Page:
July 15, 2015
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Nelligan O’Brien Payne gratefully acknowledges the contribution of Stéphane Serafin, Student-at-Law in writing this blog post.

In our previous post last year, we mentioned that the Combating Counterfeit Products Act had received Royal Assent on December 9, 2014. Many of its key provisions came into force on January 1, 2015.

Under these new provisions, brand owners can file a Request for Assistance Form (RFA) with the Canada Border Services Agency (CBSA), requesting that the CBSA act and seize suspected counterfeit products upon their entry into Canada. In filing an RFA, brand owners can take proactive steps to protect the value of their brand until civil proceedings can be properly initiated.

However, filing an RFA also renders the brand owner liable to the Canadian government for any costs related to the storage, handling and destruction of the detained goods, beginning the day after a notice of detention is sent. Luckily, such costs may be minimized where the brand owner promptly advises the CBSA that certain goods are not counterfeit or declines to bring an action for the detained shipment.

In addition, the CBSA does not immediately process RFAs. According to the CBSA, average processing time is instead between 6 and 8 weeks. The RFA is then valid for a 2-year term and can be renewed for successive 2-year terms afterwards. As such, a brand owner worried about counterfeit products would ideally file the RFA pre-emptively in order to intercept products as they come in.

When the CBSA does detain suspected counterfeit products under an RFA, it notifies the brand owner and allows the brand owner 10 working days to take appropriate action, or 5 working days with respect to perishable goods. In the case of non-perishable goods, detention can be extended beyond the original 10 working days where the brand owner initiates proceedings. In such a case, the CBSA may detain the goods until either the proceedings come to an end, a court orders otherwise, or the brand owner consents to the goods no longer being detained. This potentially makes the RFA an alternative to obtaining an interlocutory injunction.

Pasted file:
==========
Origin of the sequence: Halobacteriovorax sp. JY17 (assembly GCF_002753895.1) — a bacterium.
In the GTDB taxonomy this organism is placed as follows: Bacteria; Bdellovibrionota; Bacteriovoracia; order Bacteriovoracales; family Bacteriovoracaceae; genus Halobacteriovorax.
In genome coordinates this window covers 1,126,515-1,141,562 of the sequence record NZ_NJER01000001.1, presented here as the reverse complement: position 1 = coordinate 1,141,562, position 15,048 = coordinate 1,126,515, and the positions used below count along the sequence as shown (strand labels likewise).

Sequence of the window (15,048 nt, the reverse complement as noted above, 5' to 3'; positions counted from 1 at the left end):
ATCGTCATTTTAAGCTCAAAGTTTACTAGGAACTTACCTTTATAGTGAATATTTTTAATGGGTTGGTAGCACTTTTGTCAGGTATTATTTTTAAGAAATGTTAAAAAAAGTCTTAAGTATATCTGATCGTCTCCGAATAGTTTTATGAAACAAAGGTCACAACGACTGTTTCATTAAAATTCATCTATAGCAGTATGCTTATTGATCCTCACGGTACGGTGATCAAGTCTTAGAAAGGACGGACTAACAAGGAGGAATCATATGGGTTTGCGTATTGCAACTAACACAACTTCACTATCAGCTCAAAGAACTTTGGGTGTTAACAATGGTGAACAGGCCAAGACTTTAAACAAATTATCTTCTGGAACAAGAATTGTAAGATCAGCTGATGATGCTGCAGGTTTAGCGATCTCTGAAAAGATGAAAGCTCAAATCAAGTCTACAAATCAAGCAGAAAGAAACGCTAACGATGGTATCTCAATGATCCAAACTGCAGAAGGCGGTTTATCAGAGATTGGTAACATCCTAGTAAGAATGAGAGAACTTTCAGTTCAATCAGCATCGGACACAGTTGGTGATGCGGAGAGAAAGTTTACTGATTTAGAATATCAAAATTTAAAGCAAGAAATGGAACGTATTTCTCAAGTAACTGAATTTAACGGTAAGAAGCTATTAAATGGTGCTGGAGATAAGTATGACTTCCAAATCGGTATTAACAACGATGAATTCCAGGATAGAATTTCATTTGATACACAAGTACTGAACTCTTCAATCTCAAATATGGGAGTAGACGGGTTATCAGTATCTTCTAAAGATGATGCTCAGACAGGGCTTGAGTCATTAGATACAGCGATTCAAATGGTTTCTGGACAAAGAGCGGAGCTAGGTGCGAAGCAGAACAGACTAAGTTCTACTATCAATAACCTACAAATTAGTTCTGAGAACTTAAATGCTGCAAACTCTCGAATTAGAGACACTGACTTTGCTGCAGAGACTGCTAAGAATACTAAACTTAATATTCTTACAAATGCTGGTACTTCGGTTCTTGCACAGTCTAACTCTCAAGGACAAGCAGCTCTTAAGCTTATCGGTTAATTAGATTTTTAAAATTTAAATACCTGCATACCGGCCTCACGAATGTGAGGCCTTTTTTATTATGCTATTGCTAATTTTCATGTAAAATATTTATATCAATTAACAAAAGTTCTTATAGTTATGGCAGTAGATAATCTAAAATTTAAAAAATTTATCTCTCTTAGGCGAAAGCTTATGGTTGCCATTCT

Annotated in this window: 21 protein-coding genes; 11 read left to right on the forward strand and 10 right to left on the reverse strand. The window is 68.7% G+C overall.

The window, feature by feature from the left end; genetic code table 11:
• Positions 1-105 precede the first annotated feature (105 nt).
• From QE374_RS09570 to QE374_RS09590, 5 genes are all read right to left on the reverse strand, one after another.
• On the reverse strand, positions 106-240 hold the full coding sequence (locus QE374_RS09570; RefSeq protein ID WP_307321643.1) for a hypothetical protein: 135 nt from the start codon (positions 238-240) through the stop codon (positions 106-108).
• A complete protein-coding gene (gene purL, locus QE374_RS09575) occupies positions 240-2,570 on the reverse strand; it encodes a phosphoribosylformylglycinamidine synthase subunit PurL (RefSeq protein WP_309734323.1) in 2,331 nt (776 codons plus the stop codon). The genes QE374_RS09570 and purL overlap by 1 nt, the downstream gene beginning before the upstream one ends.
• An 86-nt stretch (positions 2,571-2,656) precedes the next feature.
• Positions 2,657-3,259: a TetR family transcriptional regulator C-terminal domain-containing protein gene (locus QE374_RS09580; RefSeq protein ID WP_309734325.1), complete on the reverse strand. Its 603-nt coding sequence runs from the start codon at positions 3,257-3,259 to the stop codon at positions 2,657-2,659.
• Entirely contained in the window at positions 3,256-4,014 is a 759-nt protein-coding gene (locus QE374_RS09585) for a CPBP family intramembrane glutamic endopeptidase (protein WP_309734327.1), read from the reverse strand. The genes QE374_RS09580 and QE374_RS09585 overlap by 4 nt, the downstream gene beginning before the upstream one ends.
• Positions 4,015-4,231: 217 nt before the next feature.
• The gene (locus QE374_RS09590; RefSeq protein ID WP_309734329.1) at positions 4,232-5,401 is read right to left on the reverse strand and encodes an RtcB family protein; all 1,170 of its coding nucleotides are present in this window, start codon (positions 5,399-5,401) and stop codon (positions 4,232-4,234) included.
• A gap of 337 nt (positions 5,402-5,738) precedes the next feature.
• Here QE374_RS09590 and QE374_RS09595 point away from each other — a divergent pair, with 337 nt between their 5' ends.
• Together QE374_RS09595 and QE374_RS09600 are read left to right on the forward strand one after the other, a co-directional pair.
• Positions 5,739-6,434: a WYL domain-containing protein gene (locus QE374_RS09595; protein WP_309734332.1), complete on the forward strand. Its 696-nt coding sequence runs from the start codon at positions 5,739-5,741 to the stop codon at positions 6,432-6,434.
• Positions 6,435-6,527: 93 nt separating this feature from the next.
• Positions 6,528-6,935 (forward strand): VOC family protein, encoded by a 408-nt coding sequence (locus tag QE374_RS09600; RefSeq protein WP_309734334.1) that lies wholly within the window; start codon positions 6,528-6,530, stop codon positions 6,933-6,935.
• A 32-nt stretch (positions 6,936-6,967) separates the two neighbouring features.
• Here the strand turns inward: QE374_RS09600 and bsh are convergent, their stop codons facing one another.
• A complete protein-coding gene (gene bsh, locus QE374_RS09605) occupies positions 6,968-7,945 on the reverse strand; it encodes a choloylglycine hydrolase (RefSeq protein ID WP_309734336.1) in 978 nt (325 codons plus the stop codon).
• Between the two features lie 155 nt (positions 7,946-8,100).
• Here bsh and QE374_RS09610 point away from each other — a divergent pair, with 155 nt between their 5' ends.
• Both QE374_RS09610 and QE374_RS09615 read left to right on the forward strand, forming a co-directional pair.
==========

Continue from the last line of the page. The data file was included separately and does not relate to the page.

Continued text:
As such, the RFA is a powerful tool in a brand owner’s arsenal against counterfeit products. However, this benefit is subject to an important condition: the brand owner must have a subsisting registered trademark or copyright in order to successfully file an RFA. While registration of copyrights with the Canadian Intellectual Property Office is recommended, the registration of trademarks is paramount, as the RFA won’t assist a trademark owner otherwise.

Indeed, common law trademark rights (or unregistered trademark rights) are insufficient to allow a brand owner to file an RFA. The scope of the CBSA’s actions under the Act is limited to the seizure of goods, packaging and labels bearing a trademark that is identical to or that cannot be distinguished in its essential elements from the brand owner’s registered trademark. This adds yet another entry to the list of reasons for which a trademark should be registered.

More information on the Combating Counterfeit Products Act can be found on the CBSA’s website. The RFA itself can be found at here.

This content is not intended to provide legal advice or opinion as neither can be given without reference to specific events and situations. © 2017 Nelligan O’Brien Payne LLP.